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A ticking time bomb?
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Fixing the problem

Extra info
Extra info

Some people have cerebral aneurysms, located in the brain, and a handful of others have peripheral aneurysms elsewhere in the body.

If you have high blood pressure, you may be more likely to have an aneurysm, a condition that’s often fatal if an artery ruptures. Its symptoms are silent, so you could be at risk without even knowing it. Luckily, some aneurysms are preventable.

Healthy arteries have uniform, thick walls. But in some people, the artery walls may be damaged. If you have damaged arteries and your blood circulates more forcefully than normal because you have high blood pressure, the pressure can cause an aortic aneurysm. If the aneurysm grows, the high pressure can cause it to rupture.

How do you know if you’re at risk? Men get aortic aneurysms more often than women, and people older than 65 are at greater risk than younger people. Those with a family history of aneurysms are more likely to have the problem. Smoking is also a risk factor, albeit a preventable one. Talk to your healthcare provider about getting screened for aneurysm if you fall into any of these categories.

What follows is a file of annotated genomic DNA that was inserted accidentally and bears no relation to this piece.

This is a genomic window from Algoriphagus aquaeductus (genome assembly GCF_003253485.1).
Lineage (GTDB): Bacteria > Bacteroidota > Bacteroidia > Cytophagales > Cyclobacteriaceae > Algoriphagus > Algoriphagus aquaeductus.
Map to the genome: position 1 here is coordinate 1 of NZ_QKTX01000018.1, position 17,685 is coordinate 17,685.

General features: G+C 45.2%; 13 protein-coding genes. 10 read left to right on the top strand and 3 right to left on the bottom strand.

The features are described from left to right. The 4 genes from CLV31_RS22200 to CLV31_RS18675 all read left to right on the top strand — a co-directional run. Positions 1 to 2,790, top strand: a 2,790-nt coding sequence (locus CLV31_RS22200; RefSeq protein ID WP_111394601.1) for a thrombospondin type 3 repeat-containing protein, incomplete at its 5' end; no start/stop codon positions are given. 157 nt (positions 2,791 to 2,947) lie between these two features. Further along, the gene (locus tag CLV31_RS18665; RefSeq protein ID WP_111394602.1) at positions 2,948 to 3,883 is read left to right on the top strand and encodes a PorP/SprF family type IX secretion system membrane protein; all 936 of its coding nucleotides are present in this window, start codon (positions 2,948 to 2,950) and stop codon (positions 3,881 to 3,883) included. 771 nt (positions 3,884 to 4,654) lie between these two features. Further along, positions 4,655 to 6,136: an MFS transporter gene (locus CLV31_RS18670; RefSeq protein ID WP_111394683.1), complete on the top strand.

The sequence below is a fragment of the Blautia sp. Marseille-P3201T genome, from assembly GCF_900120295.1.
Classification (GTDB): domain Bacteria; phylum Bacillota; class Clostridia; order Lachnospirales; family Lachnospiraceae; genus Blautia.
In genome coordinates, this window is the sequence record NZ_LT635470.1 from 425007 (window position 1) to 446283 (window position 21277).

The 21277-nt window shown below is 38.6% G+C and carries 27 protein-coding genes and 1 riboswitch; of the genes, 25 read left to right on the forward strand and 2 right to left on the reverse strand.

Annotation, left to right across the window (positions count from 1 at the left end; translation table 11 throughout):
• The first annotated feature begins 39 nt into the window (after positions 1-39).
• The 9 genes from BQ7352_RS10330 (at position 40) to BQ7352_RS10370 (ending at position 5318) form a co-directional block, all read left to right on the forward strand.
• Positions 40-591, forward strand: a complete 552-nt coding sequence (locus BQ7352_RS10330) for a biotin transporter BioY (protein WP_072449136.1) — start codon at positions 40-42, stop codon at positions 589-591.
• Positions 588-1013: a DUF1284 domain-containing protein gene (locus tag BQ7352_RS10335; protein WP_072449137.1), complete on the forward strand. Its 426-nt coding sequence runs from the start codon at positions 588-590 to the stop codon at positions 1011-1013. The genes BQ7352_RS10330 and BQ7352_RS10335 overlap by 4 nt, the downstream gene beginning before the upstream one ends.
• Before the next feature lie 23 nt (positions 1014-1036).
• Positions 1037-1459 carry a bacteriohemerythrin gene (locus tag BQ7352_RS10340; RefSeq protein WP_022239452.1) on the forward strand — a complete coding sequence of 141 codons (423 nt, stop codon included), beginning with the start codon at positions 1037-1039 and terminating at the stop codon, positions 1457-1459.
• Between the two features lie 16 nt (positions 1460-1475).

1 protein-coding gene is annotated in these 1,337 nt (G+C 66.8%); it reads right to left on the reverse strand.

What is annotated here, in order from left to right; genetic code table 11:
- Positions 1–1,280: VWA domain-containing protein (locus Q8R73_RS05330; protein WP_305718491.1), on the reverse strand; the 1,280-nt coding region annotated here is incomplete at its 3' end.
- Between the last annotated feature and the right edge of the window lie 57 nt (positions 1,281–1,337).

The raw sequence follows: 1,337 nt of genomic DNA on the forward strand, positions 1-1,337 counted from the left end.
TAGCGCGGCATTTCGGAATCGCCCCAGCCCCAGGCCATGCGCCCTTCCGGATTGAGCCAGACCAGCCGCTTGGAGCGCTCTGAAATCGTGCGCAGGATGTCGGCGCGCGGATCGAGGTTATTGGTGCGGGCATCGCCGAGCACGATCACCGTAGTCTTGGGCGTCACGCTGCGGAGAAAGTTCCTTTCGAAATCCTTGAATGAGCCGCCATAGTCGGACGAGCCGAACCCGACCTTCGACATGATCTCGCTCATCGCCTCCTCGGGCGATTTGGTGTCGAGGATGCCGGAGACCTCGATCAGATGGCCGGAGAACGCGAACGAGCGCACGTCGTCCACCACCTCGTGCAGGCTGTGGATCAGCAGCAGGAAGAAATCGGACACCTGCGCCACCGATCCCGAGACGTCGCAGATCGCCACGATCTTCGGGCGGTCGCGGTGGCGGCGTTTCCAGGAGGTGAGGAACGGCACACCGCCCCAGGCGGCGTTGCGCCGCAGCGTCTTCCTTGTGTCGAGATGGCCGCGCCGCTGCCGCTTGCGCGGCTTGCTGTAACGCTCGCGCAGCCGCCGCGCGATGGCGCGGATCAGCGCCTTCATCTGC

Fixing the problem

Aneurysms that are discovered through screening often can be treated with medication or surgery. Doctors prescribe drugs that lower blood pressure and relax the arteries, reducing the risk of a rupture. When surgery is needed, doctors replace or reinforce a damaged or weak section of artery.

It may be possible to prevent aortic aneurysms through lifestyle changes, if you’re at risk. Controlling high blood pressure and high cholesterol levels; quitting smoking; eating a well-balanced, low-fat diet that’s low in salt; and getting regular exercise can help, as can taking any medications that your doctor has prescribed for you.